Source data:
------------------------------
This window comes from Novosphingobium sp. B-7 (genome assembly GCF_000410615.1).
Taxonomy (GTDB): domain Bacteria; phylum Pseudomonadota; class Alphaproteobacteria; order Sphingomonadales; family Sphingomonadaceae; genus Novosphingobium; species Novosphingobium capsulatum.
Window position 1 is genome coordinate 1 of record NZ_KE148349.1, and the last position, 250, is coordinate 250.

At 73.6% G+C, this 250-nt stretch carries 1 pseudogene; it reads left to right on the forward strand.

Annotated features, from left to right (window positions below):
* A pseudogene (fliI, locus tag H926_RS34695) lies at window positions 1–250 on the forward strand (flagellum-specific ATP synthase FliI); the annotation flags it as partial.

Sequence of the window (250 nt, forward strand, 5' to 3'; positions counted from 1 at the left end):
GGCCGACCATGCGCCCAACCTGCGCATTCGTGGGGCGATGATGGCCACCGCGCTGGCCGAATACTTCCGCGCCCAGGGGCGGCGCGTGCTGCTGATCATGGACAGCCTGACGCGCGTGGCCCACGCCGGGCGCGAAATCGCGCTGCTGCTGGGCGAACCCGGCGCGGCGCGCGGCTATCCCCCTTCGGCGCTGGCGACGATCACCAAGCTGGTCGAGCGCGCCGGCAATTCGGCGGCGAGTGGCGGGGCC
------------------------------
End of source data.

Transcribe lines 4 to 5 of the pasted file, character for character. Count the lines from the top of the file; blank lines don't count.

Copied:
At 73.6% G+C, this 250-nt stretch carries 1 pseudogene; it reads left to right on the forward strand.

Annotated features, from left to right (window positions below):